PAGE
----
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Litter costs Europe £10 billion a year
18 December 2014
Cleansing public places in the towns and countryside across the EU costs £10 billion every year – that's around £20 per person per year.
That's according to the Clean Europe Network, which held the first ever Stop Litter Now! Summit in Brussels on 9-10th December 2014.
The main conclusions of the event were that people, not companies, cause litter but manufacturers and retailers of products that often turn up as litter must be made responsible for promoting better behaviour by their customers.
The Clean Europe Network brings together leading NGOs and charities specialised in promoting cleaner towns and countryside. During a panel debate at the conference, the Network's president Derek Robertson said: "A litter-free Europe can become reality by 2030 if businesses get behind the drive for better prevention of litter and more recycling on-the-go.
"If we want to stop litter then we have to change the way people behave out-of-home. That requires clever, innovative information, education and communications campaigns and the right infrastructure for collecting end-of-life products in public spaces.”
But fellow expert panellists (drawn from packaging collection and recycling schemes, environmental NGOs, the European Parliament and the fast moving consumer goods sector) felt goodwill alone was not enough. They unanimously concluded that EU laws are needed to ensure that producers take action.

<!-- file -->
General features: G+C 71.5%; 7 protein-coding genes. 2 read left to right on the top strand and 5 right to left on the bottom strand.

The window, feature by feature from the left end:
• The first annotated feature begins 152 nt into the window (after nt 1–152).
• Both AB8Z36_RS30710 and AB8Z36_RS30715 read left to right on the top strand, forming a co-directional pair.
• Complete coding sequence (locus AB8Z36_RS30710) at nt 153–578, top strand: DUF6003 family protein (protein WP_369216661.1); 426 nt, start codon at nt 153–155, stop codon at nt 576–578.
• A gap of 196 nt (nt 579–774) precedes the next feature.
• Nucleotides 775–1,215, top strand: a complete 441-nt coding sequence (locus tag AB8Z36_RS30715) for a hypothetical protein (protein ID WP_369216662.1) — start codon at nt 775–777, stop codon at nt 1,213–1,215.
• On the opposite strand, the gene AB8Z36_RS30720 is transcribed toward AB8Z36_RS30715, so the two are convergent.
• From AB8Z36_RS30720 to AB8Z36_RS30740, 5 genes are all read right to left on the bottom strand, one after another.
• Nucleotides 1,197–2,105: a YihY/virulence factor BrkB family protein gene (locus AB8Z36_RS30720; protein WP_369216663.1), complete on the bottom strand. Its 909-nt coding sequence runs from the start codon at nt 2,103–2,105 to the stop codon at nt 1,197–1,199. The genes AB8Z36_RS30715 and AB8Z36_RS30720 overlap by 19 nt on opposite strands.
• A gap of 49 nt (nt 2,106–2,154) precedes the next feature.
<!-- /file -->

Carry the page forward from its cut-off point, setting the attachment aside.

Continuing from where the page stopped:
"Policymakers should not make the mistake of focusing uniquely on waste management solutions if they want to cut litter in our streets,” Eamonn Bates, secretary general of the Network, said. "The best way to cut litter is to convince people not to drop it, that’s a behaviour challenge not a waste management issue. Litter prevention campaigns must be sustained over time and constantly reinvented to keep the message fresh, alive and relevant.”
The event also highlighted some of the common approaches being developed by the Clean Europe Network to tackle litter prevention in practical ways at European level.
"We are developing a common European methodology for litter measurement which will be piloted across Europe in 2015,” continued Robertson, who is CEO of Keep Scotland Beautiful, which describes itself as the environmental conscience of Scotland. "That will help us focus down on where the real problems lie in Europe and help us all in talking a common language of litter prevention in future.”
Today’s on-the-go lifestyles increase the risk that used products will be discarded irresponsibly, the Clean Europe Network says. Litter frequently includes cigarette ends, all sorts of wrappers and packaging, newspapers and magazines, fliers and leaflets, shopping bags and chewing gum.